One of the most comfortable quivers to carry in the field or woods is a plains indian style quiver. This one was made long enough to cover the fletchings of a standard 28″ arrow with field points or broadheads with just the nocks sticking out of the top. With the nocks showing, they are easy to get a hold of with your fingers, but with the fletchings covered up, they don’t make loud scratching or scraping noises against stuff like tree branches or even the ground if you are crawling around. I just find this quiver style to be a really comfortable and quiet set up for hunting.
Welcome to part three of the series! In part one, we learned how to build a bow weighing rack and measure the draw weights of our bow at each one inch increment of the draw. We recorded the data on a note pad and saved it for part two. Then, in part two, we entered the data into a table in the spreadsheet template that I created for Microsoft Excel, and watched Excel automatically create a line graph showing the force/draw curve and calculate some values about stored energy and efficiency. Now, in part three, we will read the force draw curve, the values created in the table, and interpret what they tell us about the bow. This is the best part of the series! Continue reading
Welcome to part two of the series! In part one, we learned how to build a bow weighing rack and measure the draw weights of our bow at each one inch increment of the draw. We recorded the data on a note pad and saved it for part two. Now, in part two, we will enter that data into a table and create a line graph showing the force/draw curve. Continue reading
Hey!…I’m so glad that you are here and interested in learning how to weigh your bow and make a force/draw curve! There is so much you can learn about your bow from the force/draw curve. Are you sometimes dazed and confused by scientific-type folks who use intimidating words like “stored energy,” “peak draw force,” and so on? If so, you’re not alone. This force/draw stuff can be very confusing. Let me encourage you to stay with me on this series…once you read through these posts and try it out on your own bow, you won’t be intimidated any more. Continue reading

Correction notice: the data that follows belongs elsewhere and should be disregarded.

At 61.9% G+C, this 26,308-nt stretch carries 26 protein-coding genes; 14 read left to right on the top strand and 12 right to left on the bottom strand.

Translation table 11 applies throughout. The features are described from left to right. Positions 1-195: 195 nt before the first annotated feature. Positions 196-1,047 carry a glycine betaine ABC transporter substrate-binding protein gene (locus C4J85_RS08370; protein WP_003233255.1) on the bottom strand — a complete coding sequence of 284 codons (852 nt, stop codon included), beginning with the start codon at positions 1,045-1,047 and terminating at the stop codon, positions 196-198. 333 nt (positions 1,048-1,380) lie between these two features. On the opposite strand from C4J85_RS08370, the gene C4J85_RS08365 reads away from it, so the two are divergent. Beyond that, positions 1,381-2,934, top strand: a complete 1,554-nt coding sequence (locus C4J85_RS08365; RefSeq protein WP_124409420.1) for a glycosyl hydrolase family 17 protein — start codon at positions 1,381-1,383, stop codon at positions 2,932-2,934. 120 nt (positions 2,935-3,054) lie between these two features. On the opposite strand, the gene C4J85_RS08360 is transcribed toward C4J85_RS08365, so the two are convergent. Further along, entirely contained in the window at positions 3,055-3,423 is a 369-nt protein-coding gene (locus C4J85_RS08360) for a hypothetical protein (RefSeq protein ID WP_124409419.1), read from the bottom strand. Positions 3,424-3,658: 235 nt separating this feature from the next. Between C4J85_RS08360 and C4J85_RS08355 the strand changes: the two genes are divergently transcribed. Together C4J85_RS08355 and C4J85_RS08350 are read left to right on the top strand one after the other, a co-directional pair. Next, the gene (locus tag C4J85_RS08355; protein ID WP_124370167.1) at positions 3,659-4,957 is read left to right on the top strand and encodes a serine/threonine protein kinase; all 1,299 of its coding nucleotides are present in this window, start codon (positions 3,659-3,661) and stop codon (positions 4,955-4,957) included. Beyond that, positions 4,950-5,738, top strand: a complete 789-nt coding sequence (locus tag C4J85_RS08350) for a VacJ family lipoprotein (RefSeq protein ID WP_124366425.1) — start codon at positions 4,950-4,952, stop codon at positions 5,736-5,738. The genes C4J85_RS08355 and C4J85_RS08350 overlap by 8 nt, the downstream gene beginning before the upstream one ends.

Here’s a build along for adding those sexy buffalo horn overlays to your limb tips. I think they look great and make a good bow look even better. There’s just something about polished horn on a trad bow that makes it look really professional. Adding layers of horn, antler, or linen phenolic to your limb tips will make your bow limb tips more durable for use with high performance strings, stronger to avoid scratches and denting by rough use while hunting, plus…they just look fantastic. Horn tips are good for both an old bow needing tip repairs or for that new bow you are making. They look good and work great on all types of bows: self bows, wood laminate bows, and fiberglass bows. They are simple to install yourself and this build along will show you how. Click “Buffalo horn limb tip build along” to see the rest of the build along.
I don’t graph storage per inch…remember, I don’t fart around with SuperTiller…
…just razz’n ya buddy.”
Jimbo, you do realize that we will tease you mercilessly about SuperTiller…
…that is until we learn how to use it.”
I’ve often been accused of being more of a bow designer than a bow maker. I guess that might be true to a certain extent. I have a 45 minute one-way commute to the office and spend much of this time “designing” bows in my mind. I find it amazing how a stick bow is so simple, but the physics of it are so complex. Continue reading